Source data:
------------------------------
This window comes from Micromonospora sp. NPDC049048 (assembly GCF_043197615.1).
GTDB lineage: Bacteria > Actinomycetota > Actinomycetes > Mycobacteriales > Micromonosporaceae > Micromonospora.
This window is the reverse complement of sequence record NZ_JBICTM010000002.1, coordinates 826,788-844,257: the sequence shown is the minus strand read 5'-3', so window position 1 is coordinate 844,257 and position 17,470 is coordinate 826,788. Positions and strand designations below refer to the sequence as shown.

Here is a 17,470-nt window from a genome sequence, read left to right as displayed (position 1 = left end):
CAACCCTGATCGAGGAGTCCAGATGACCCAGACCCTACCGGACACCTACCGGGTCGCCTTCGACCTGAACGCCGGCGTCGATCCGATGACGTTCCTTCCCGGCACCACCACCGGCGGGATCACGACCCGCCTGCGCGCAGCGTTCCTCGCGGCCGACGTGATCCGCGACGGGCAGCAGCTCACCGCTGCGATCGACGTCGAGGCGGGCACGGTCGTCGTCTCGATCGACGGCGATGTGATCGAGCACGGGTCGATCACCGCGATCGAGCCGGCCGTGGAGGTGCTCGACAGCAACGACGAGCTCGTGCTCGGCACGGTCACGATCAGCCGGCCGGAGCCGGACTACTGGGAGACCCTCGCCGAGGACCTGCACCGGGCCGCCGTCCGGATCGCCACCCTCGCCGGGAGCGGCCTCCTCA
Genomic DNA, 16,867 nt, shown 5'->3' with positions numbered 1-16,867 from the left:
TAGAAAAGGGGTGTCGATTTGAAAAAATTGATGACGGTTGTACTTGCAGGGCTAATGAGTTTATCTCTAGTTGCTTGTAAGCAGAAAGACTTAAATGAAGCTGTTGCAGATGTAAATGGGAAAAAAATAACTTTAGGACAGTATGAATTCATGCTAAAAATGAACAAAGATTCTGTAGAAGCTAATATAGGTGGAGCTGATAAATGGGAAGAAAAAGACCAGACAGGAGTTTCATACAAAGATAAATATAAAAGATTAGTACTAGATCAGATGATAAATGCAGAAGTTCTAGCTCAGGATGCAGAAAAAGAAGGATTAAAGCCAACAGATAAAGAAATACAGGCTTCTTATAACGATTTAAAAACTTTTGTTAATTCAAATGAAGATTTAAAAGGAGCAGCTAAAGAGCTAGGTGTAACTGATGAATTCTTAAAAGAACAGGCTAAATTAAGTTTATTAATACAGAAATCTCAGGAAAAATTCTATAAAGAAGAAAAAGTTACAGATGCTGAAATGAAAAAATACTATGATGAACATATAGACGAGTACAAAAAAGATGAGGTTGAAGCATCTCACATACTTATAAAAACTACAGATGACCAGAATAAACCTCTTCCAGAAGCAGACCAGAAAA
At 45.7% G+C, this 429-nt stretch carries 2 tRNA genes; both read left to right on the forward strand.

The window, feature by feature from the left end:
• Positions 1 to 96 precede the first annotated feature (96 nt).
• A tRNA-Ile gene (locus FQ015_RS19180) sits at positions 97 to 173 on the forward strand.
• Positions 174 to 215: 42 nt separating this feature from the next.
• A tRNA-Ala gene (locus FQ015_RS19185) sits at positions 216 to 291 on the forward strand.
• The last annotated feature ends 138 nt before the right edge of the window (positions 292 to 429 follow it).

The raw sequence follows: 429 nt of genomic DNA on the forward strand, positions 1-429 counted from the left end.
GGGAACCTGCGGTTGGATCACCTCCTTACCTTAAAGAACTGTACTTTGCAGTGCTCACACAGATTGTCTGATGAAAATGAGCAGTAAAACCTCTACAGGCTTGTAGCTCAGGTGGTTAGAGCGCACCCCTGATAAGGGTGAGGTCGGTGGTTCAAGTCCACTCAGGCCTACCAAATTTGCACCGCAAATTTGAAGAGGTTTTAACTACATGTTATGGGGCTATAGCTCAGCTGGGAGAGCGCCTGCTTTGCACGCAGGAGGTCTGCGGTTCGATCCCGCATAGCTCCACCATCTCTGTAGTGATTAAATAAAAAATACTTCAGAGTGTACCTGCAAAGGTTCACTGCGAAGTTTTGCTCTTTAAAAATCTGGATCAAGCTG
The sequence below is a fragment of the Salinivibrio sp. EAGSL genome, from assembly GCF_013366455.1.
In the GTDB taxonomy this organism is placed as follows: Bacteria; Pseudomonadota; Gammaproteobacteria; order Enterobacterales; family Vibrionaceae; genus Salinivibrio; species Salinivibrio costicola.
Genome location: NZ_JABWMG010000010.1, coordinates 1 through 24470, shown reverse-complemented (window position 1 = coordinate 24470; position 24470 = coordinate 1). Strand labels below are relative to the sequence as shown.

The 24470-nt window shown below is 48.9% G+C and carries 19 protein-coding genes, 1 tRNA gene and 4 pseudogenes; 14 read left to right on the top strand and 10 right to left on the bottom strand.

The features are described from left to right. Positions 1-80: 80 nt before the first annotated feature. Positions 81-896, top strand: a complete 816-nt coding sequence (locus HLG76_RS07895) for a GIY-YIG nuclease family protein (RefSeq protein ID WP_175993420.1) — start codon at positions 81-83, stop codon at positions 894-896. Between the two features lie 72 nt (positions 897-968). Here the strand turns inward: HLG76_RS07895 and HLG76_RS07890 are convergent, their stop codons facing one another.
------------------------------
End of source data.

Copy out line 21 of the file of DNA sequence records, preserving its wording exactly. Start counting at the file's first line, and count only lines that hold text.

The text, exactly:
The features are described from left to right. Positions 1-80: 80 nt before the first annotated feature. Positions 81-896, top strand: a complete 816-nt coding sequence (locus HLG76_RS07895) for a GIY-YIG nuclease family protein (RefSeq protein ID WP_175993420.1) — start codon at positions 81-83, stop codon at positions 894-896. Between the two features lie 72 nt (positions 897-968). Here the strand turns inward: HLG76_RS07895 and HLG76_RS07890 are convergent, their stop codons facing one another.